Ana is the daughter of Matthias, head scribe to Herod Antipas, tetrarch of Galilee. She demonstrates an exceptional aptitude for writing, and Matthias, for a time, indulges her with reed pens, papyri, and other 16 C.E. office supplies. Her mother disapproves, but her aunt, Yaltha, mentors Ana in the ways of the enlightened women of Alexandria, from whence Yaltha, suspected of murdering her brutal husband, was exiled years before. Yaltha was also forced to give up her daughter, Chaya, for adoption. As Ana reaches puberty, parental tolerance of her nonconformity wanes, outweighed by the imperative to marry her off. Her adopted brother, Judas—yes, that Judas—is soon disowned for his nonconformity—plotting against Antipas. On the very day Ana, age 14, meets her prospective betrothed, the repellent Nathanial, in the town market, she also encounters Jesus, a young tradesman, to whom she’s instantly drawn. Their connection deepens after she encounters Jesus in the cave where she is concealing her writings about oppressed women. When Nathanial dies after his betrothal to Ana but before their marriage, Ana is shunned for insufficiently mourning him—and after refusing to become Antipas’ concubine, she is about to be stoned until Jesus defuses the situation with that famous admonition. She marries Jesus and moves into his widowed mother’s humble compound in Nazareth, accompanied by Yaltha. There, poverty, not sexism, prohibits her from continuing her writing—office supplies are expensive. Kidd skirts the issue of miracles, portraying Jesus as a fully human and, for the period, accepting husband—after a stillbirth, he condones Ana’s practice of herbal birth control. A structural problem is posed when Jesus’ active ministry begins—what will Ana’s role be? Problem avoided when, notified by Judas that Antipas is seeking her arrest, she and Yaltha journey to Alexandria in search of Chaya. In addition to depriving her of the opportunity to write the first and only contemporaneous gospel, removing Ana from the main action destroys the novel’s momentum.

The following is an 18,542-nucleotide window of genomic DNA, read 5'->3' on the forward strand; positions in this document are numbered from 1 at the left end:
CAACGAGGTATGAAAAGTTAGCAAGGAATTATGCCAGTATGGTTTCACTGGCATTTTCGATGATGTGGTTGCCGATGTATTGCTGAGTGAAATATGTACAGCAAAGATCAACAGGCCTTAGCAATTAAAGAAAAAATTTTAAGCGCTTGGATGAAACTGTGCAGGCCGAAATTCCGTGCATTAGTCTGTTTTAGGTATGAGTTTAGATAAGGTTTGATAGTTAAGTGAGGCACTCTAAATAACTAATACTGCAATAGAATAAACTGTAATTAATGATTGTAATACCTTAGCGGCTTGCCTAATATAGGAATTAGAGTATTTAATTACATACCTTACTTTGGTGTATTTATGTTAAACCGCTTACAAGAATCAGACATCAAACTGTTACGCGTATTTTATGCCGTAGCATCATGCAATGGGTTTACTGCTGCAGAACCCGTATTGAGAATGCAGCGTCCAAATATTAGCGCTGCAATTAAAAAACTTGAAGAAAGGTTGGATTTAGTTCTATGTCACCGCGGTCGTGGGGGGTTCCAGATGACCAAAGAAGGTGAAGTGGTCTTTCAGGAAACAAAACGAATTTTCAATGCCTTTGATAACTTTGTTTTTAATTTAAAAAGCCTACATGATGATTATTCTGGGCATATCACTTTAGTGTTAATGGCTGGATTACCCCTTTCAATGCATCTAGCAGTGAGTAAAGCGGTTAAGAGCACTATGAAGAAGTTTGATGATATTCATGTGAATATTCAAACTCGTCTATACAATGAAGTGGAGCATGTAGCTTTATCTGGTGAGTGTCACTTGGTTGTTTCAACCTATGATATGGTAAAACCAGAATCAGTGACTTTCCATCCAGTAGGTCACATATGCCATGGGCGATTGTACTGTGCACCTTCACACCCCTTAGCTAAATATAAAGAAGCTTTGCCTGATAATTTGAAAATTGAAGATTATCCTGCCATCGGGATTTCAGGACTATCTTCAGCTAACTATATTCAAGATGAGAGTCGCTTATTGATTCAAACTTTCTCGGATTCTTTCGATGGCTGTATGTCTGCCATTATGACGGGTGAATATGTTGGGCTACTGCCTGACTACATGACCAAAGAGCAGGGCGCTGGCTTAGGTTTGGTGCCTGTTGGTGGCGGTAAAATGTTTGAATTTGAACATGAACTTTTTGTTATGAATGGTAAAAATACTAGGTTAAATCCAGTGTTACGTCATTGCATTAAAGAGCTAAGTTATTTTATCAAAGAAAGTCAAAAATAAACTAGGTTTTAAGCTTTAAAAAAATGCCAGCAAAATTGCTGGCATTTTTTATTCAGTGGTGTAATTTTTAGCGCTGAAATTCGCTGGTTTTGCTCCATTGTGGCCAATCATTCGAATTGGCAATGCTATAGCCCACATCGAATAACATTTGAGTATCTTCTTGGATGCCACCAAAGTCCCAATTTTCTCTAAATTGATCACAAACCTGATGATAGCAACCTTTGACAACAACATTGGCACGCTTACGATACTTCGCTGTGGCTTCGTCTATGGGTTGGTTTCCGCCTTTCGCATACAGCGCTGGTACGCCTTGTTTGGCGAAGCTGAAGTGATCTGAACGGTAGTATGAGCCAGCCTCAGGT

A daring concept not so daringly developed.

Pub Date: April 21, 2020

ISBN: 978-0-525-42976-0

Page Count: 432

Publisher: Viking

Review Posted Online: Jan. 27, 2020

Kirkus Reviews Issue: Feb. 15, 2020

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A love letter to the power of books and friendship.

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THE GIVER OF STARS

Women become horseback librarians in 1930s Kentucky and face challenges from the landscape, the weather, and the men around them.